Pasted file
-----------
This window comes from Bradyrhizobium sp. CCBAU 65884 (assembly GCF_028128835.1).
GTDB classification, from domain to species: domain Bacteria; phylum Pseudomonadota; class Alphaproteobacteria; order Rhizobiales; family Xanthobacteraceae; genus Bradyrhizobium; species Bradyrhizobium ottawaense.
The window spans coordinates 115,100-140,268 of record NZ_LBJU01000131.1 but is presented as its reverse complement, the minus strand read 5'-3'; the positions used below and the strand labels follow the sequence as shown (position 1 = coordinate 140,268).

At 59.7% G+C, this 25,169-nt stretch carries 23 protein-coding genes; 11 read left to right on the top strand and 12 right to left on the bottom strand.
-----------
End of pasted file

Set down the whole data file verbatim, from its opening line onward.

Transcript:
This window comes from Bradyrhizobium sp. CCBAU 65884 (assembly GCF_028128835.1).
GTDB classification, from domain to species: domain Bacteria; phylum Pseudomonadota; class Alphaproteobacteria; order Rhizobiales; family Xanthobacteraceae; genus Bradyrhizobium; species Bradyrhizobium ottawaense.
The window spans coordinates 115,100-140,268 of record NZ_LBJU01000131.1 but is presented as its reverse complement, the minus strand read 5'-3'; the positions used below and the strand labels follow the sequence as shown (position 1 = coordinate 140,268).

At 59.7% G+C, this 25,169-nt stretch carries 23 protein-coding genes; 11 read left to right on the top strand and 12 right to left on the bottom strand.